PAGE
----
February 2015  
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Issue No. 1 - 2015 of the World Tax Journal is now available online.

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Number 1 - 2015 contains the following:
 
Innovation through R&D Tax Incentives: Some Ideas for a Fair and Transparent Tax Policy
Paolo Arginelli
Innovation is generally considered a cornerstone of sustainable economic growth and prosperity, as well as a key to business success and to the development of emerging economies. This may justify the policy of subsidizing scientific and entrepreneurial activities that could lead to innovation and, thus, to the accumulation of valuable intangible assets, such as know-how, patents, trademarks, copyrights. This policy appears all the more defensible where one considers that the economic benefits of innovation may spill over without charge, which might contribute to render it less attractive for a company to embark upon expensive and uncertain R&D ventures and, thus, lead to market failures. Given the above-mentioned relevance of innovation as a driver to business success and the fact that valuable intangibles are regarded as the corporate assets that contribute for the most part to that success, it is not surprising that the blow-out of the crisis in 2007 has revamped in many states (in particular within the European Union) the policy of providing tax incentives to R&D activities and the result thereof (i.e. valuable intangible assets). Against this background, this article is aimed at identifying the policy goals of current European R&D tax incentives, categorizing their most significant common features, evaluating them in the light of the policy goals pursued and assessing whether and to what extent they may lead to harmful tax competition among countries.
Tax Treaty Override and the Need for Coordination between Legal Systems: Safeguarding the Effectiveness of International Law
Carla De Pietro
Treaty override, which generally concerns international law, has a specific connotation with regard to international tax law. The specific connotation of tax treaty override essentially depends on the structure and functioning of the OECD Model on which tax treaties are commonly based. Thus, a study of tax treaty override, regardless of the classification as a monist or dualist system, necessarily involves, on the one hand, an analysis of the relationship between general international law and international tax law and, on the other hand, an analysis of the relationship between international and national law. The first analysis is directed at understanding the structure of tax treaty override and, therefore, at determining the core of the interpretative process which underlies its detection. The examination of the relationship between international and national law is, instead, functional at evaluating the legitimacy (or illegitimacy) of tax treaty override. It is also important to emphasise that nowadays, very often, the relevant relationship is not only between sources of national and international law, but it necessarily involves – as an additional parameter – EU law. This is true not only for the EU Member States, but also for third countries that conclude international treaties with them, and whose rights could easily be affected by a subsequent change to EU law. In this context, treaty override is the most damaging manifestation of lack of effectiveness of international law, which means lack of legal protection for economic operators – and therefore taxpayers – acting globally. For this reason, the resolution of the issues concerning tax treaty override represents an important step towards a necessary consolidation of the relationship between national, international and EU law. This consolidation will guarantee more certainty of law.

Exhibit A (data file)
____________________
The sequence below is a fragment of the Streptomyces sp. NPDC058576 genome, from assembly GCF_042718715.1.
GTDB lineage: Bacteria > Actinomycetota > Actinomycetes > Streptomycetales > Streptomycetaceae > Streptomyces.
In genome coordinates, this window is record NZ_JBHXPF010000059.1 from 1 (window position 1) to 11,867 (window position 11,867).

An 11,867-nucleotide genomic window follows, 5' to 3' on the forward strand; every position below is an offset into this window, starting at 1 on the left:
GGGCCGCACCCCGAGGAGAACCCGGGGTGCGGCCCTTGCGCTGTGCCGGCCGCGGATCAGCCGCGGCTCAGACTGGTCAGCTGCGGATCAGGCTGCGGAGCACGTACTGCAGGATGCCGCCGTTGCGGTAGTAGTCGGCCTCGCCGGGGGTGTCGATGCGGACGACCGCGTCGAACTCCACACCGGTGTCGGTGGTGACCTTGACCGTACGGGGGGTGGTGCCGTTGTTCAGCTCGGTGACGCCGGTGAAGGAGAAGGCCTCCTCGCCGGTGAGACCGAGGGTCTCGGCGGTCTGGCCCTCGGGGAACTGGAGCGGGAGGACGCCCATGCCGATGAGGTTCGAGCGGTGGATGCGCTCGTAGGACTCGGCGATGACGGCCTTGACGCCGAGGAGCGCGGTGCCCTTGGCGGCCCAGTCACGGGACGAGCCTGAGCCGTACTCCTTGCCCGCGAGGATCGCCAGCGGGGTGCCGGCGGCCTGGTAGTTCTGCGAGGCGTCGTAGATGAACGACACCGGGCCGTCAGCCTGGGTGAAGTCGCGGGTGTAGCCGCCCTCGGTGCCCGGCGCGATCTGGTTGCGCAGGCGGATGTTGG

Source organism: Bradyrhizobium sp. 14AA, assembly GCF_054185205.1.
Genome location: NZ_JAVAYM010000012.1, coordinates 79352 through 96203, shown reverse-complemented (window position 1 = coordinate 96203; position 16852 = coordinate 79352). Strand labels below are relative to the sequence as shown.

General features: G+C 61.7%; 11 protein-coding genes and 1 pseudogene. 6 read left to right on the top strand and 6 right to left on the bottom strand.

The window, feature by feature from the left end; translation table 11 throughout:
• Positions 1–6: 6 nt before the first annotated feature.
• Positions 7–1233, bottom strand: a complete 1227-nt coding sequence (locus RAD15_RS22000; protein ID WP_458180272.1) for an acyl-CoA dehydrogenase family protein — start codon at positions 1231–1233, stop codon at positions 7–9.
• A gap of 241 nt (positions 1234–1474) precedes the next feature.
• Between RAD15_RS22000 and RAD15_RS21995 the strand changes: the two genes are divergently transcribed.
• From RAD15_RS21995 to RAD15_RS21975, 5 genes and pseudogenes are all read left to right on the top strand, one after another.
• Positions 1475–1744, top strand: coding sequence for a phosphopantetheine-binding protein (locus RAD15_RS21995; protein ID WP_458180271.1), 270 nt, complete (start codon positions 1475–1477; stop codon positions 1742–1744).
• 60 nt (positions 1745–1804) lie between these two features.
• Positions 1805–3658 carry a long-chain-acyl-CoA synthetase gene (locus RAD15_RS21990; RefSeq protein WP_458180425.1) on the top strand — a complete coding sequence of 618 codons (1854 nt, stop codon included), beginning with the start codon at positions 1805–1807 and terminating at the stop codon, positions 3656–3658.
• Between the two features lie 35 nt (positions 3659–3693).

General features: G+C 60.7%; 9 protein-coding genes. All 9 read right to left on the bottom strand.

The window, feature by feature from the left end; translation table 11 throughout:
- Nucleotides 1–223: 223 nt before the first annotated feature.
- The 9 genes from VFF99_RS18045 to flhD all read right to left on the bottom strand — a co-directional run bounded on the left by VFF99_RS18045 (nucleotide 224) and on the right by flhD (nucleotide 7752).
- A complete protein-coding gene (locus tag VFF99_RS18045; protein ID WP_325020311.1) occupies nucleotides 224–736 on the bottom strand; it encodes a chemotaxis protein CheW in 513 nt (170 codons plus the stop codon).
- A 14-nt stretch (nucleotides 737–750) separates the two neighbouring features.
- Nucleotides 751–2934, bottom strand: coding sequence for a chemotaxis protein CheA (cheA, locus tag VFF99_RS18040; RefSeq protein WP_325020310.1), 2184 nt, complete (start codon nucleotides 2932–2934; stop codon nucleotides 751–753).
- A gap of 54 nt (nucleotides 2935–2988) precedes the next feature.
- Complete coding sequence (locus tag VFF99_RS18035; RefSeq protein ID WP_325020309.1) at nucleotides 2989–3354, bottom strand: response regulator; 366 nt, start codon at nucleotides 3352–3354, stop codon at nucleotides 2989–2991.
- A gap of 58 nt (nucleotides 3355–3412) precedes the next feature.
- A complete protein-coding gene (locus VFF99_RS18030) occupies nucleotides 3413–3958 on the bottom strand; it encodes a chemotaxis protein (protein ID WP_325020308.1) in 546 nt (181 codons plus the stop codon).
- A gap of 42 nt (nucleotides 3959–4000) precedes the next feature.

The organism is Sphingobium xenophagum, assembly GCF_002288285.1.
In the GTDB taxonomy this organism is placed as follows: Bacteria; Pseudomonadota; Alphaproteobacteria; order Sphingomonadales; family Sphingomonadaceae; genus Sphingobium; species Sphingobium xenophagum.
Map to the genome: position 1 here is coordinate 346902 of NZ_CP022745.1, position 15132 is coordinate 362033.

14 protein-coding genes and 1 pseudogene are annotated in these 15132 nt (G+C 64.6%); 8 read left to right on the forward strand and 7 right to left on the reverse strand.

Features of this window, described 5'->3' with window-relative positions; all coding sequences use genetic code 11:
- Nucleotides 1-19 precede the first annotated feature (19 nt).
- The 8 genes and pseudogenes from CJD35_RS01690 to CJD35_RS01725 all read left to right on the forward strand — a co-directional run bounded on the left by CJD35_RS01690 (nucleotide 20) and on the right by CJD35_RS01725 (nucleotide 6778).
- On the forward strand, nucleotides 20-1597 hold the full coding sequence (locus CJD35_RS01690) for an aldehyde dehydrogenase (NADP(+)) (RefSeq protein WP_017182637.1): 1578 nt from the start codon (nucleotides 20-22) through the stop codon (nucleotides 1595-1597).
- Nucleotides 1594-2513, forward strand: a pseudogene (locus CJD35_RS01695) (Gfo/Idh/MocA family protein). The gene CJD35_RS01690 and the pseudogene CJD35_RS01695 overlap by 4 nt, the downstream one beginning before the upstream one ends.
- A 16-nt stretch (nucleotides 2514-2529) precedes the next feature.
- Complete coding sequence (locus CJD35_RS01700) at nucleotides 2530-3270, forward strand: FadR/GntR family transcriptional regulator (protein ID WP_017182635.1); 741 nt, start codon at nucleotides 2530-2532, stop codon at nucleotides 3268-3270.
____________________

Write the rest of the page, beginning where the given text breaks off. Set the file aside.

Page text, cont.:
Exposing Unaddressed Issues in the OECD’s BEPS Project: What About the Roles and Implications of Contract Interpretation Law and Private International Law in the Transfer Pricing Arm’s Length Comparability Analysis?
Amir Pichhadze
Through the BEPS Project, the OECD is currently attempting to address the international tax system’s ongoing problems of base erosion and profit shifting. It aims to do so by introducing additional coordinated measures, while also rethinking and improving existing measures. The purpose of this article is to expose an issue that has not been addressed by the BEPS Project, though it is relevant to the Project’s objectives. This issue is the roles that contract interpretation law and private international law necessarily have in the task of delineating the actual controlled transaction when conducting the transfer pricing arm’s length comparability analysis. The article also explains some of the implications of these roles, and proposes measures for reform to address the potential risks involved.
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